Todd Frazier, meet Smokey Burgess. Todd Frazier, meet Manny Mota. It’s too early to put the Cincinnati Reds’ back-up third baseman into the all-time, career, pinch-hitter category, but when you talk single-season, Frazier is making inroads.
After a recent game when Frazier stroked a key double to enable the Reds to make a comeback, the future permanent Reds starter at third, was batting .875 as a pinch-hitter for 2012. He was seven-for-eight coming off the bench for a solo try at giving the club a lift. It’s no wonder that Reds manager Dusty Baker has confidence in his second-year player.
In the National League they still play ball the old-fashioned way. Pitchers must bat for themselves and that means in the latter innings of close games, the call for pinch hitters will be made much more frequently than it is in the American League. The designated hitter is a full-time pinch-hitter, used in lieu of the weak-hitting pitcher, so the need for a reliable pinch-hitter in the AL is less urgent and is much more situational.
In an era where pitchers rarely throw complete games, the necessity for solid pinch-hitters is much more important because the opportunity arises almost surely at least once per game. This season, Frazier, who has also been filling in ably for sometimes-injured Scott Rolen at third, has become a maestro of the big hit at the right time. “Pinch hitter” is now his middle name.
Baker loves what Frazier is doing, but after decades in the game as a player and manager, he understands the law of averages and the law of hot streaks. Frazier is probably not going to stay at a near-.900 hitting level.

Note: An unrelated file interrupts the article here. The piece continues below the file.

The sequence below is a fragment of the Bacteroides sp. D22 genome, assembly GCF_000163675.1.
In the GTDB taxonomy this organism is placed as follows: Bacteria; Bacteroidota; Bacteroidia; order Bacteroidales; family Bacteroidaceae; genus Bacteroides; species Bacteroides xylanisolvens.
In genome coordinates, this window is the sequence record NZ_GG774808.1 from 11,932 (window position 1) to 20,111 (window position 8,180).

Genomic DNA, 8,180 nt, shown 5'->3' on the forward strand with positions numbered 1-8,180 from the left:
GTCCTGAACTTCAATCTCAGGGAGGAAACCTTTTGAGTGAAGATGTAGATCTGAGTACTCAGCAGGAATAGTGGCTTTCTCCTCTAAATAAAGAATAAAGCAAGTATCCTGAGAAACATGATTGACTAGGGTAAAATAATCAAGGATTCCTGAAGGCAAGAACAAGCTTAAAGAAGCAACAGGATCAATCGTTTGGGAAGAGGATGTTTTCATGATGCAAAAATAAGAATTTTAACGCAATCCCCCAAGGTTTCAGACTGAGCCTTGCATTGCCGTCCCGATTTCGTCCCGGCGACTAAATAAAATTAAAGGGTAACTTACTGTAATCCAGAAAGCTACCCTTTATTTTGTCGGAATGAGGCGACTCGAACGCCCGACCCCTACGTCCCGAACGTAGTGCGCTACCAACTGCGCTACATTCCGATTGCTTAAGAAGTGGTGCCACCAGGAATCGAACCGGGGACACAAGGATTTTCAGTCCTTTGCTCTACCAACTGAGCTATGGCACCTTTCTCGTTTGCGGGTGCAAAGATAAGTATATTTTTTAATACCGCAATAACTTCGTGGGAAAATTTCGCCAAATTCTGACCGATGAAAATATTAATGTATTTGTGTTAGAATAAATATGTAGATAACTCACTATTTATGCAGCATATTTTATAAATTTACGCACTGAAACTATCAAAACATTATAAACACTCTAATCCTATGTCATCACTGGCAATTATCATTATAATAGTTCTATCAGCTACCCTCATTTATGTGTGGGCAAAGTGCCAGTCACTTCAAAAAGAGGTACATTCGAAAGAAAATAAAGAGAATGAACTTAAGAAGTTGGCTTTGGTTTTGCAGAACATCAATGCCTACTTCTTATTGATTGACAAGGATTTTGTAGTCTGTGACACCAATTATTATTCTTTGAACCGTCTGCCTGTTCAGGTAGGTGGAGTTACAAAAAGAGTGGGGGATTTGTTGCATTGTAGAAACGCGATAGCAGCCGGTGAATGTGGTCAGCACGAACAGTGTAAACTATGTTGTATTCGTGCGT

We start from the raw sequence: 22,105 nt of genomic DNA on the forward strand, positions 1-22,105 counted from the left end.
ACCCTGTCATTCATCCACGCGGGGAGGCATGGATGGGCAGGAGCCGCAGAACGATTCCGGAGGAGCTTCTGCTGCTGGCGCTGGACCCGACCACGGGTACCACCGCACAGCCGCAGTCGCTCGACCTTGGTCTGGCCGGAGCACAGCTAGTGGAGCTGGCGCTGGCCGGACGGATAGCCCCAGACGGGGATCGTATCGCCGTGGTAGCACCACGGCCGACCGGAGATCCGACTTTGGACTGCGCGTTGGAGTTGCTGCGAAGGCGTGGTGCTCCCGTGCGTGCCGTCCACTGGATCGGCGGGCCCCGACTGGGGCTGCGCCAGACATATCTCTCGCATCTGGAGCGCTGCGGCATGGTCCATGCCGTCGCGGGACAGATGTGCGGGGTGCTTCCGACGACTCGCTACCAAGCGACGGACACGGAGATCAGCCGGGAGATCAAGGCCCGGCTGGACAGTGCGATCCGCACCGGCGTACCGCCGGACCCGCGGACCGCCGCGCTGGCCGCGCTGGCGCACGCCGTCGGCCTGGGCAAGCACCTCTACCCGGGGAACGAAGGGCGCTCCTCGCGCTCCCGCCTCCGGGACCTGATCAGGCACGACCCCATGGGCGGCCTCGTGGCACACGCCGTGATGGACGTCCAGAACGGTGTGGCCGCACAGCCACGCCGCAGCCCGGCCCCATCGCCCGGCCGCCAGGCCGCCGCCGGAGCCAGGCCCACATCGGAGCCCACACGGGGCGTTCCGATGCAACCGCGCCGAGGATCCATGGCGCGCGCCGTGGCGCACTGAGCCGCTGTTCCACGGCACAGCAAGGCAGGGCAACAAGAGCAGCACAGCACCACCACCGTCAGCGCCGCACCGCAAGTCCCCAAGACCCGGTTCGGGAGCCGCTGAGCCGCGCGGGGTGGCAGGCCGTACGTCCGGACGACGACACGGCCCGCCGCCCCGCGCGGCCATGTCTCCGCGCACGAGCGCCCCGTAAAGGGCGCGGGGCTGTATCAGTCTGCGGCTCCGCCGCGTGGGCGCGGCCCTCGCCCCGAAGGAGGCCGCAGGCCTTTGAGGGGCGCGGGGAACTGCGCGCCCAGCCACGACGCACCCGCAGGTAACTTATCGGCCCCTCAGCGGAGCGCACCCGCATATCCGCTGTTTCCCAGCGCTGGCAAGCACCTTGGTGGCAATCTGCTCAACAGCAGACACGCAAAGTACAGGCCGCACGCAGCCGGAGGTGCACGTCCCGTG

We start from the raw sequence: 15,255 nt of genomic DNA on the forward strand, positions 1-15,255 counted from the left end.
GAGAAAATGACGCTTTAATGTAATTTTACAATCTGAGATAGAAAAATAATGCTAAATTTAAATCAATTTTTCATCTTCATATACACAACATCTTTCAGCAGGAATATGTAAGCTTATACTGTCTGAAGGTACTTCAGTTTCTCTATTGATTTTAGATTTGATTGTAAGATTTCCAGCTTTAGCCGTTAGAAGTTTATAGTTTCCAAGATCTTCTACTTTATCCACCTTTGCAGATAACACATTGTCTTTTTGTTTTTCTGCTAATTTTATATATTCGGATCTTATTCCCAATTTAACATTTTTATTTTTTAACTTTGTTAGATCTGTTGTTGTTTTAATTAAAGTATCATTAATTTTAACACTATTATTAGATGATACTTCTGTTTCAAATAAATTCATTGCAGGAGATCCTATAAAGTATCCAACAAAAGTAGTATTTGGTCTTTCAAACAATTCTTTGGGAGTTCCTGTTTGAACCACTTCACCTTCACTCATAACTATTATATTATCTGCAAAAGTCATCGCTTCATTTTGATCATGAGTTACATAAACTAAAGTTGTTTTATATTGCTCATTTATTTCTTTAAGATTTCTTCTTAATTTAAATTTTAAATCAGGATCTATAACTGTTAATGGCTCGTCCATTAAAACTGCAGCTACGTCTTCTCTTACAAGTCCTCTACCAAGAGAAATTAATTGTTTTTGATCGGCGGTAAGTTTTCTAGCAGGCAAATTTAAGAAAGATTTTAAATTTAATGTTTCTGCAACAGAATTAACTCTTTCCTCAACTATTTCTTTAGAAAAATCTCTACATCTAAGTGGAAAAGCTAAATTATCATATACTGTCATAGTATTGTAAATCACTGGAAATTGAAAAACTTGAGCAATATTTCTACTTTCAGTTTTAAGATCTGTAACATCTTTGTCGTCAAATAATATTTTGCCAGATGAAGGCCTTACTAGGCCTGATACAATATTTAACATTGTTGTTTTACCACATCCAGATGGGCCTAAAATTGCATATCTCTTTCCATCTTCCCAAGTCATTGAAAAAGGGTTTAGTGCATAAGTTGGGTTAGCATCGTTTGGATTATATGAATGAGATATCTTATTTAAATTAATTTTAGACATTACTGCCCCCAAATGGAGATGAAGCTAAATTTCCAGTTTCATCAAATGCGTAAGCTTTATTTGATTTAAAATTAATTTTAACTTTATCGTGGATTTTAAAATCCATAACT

“The league doesn’t know him yet,” Baker said.
The pinch-hitter has a challenging job. After sitting around in the dugout all game, usually for numerous innings, he must produce at a fingersnap, with little time to warm up. Frazier is starting to groove on the role, though.
Burgess, the long-time Pittsburgh Pirate, and Mota, the long-time Los Angeles Dodger, had the knack to overcome the obstacles of just showing up in the lineup for a brief cameo and doing the most damage. Frazier said he does his best to study opposing pitchers during the game and he always watches video of pitchers before the game.
“I watch a lot of video of relief pitchers,” Frazier said.
Makes sense since he is most likely to be summoned in the late innings when the other team’s starter has already departed. The goal of relief pitchers, Frazier said, is “to try to get you to go after their pitch. If it’s 2-0 and they throw a fastball, I get my pitch.”
A lot of what Frazier does before a game is prospective studying since he has no way of knowing which pitcher he might face, or if he will get into the game at all. He has tried to build trust with Baker by his performance.
“I think of two things,” Frazier said. “If it’s a lefty I think I’ll get the call. If there’s runners on base, I’d like to think I’d get that call. I’m ready for anything. I’m stretched out. I’m always loose.”
It’s hard to quarrel with technique or approach when a guy is hitting like .900 in a role.
“I’d rather be starting,” Frazier said, which is no surprise. “I don’t mind pinch-hitting. You’ve got to be ready. That’s the bottom line. It’s something to put on your slate.”
Frazier’s successes have produced a “wow” reaction. Friends and family text and email saying he should be in the Hall of Fame or something. One at-bat at a time is hard to deal with and focus on, but Frazier is pulling it off.
“I don’t take it for granted,” he said. “With one at-bat you’re helping the team. They say pinch-hitting is toughest thing in baseball. You’ve got to have the will inside to want to get that next hit.”